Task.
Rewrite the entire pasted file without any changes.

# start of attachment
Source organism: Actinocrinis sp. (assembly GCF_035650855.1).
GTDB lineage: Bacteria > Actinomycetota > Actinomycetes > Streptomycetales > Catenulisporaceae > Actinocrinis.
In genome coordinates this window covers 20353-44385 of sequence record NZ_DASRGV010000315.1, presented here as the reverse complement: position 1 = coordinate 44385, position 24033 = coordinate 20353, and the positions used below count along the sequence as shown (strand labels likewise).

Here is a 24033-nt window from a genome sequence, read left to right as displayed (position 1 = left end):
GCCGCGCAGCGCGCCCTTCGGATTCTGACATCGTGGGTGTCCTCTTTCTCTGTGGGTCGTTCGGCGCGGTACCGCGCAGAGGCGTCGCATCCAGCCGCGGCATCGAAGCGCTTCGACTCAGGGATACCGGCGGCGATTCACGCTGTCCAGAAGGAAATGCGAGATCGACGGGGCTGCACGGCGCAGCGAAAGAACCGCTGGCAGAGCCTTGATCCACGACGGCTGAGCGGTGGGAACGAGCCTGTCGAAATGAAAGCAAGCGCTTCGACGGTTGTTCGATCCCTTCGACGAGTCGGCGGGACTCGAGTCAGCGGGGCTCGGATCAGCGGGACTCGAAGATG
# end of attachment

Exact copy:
Source organism: Actinocrinis sp. (assembly GCF_035650855.1).
GTDB lineage: Bacteria > Actinomycetota > Actinomycetes > Streptomycetales > Catenulisporaceae > Actinocrinis.
In genome coordinates this window covers 20353-44385 of sequence record NZ_DASRGV010000315.1, presented here as the reverse complement: position 1 = coordinate 44385, position 24033 = coordinate 20353, and the positions used below count along the sequence as shown (strand labels likewise).

Here is a 24033-nt window from a genome sequence, read left to right as displayed (position 1 = left end):
GCCGCGCAGCGCGCCCTTCGGATTCTGACATCGTGGGTGTCCTCTTTCTCTGTGGGTCGTTCGGCGCGGTACCGCGCAGAGGCGTCGCATCCAGCCGCGGCATCGAAGCGCTTCGACTCAGGGATACCGGCGGCGATTCACGCTGTCCAGAAGGAAATGCGAGATCGACGGGGCTGCACGGCGCAGCGAAAGAACCGCTGGCAGAGCCTTGATCCACGACGGCTGAGCGGTGGGAACGAGCCTGTCGAAATGAAAGCAAGCGCTTCGACGGTTGTTCGATCCCTTCGACGAGTCGGCGGGACTCGAGTCAGCGGGGCTCGGATCAGCGGGACTCGAAGATG